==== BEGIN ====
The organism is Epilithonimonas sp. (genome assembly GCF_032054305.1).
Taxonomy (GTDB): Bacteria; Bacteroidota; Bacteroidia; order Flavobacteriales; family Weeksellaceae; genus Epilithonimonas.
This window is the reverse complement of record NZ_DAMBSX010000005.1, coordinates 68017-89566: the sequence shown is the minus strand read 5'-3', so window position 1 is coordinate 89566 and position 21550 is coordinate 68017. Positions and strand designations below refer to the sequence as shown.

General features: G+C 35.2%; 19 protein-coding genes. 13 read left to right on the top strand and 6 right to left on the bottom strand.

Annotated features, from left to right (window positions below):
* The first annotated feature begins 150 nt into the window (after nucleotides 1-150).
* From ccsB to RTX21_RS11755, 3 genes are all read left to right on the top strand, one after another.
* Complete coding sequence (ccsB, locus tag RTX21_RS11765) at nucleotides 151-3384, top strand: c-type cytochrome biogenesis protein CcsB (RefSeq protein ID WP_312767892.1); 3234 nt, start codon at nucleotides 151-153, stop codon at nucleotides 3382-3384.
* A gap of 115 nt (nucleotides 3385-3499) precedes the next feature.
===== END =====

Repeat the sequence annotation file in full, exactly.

The organism is Epilithonimonas sp. (genome assembly GCF_032054305.1).
Taxonomy (GTDB): Bacteria; Bacteroidota; Bacteroidia; order Flavobacteriales; family Weeksellaceae; genus Epilithonimonas.
This window is the reverse complement of record NZ_DAMBSX010000005.1, coordinates 68017-89566: the sequence shown is the minus strand read 5'-3', so window position 1 is coordinate 89566 and position 21550 is coordinate 68017. Positions and strand designations below refer to the sequence as shown.

General features: G+C 35.2%; 19 protein-coding genes. 13 read left to right on the top strand and 6 right to left on the bottom strand.

Annotated features, from left to right (window positions below):
* The first annotated feature begins 150 nt into the window (after nucleotides 1-150).
* From ccsB to RTX21_RS11755, 3 genes are all read left to right on the top strand, one after another.
* Complete coding sequence (ccsB, locus tag RTX21_RS11765) at nucleotides 151-3384, top strand: c-type cytochrome biogenesis protein CcsB (RefSeq protein ID WP_312767892.1); 3234 nt, start codon at nucleotides 151-153, stop codon at nucleotides 3382-3384.
* A gap of 115 nt (nucleotides 3385-3499) precedes the next feature.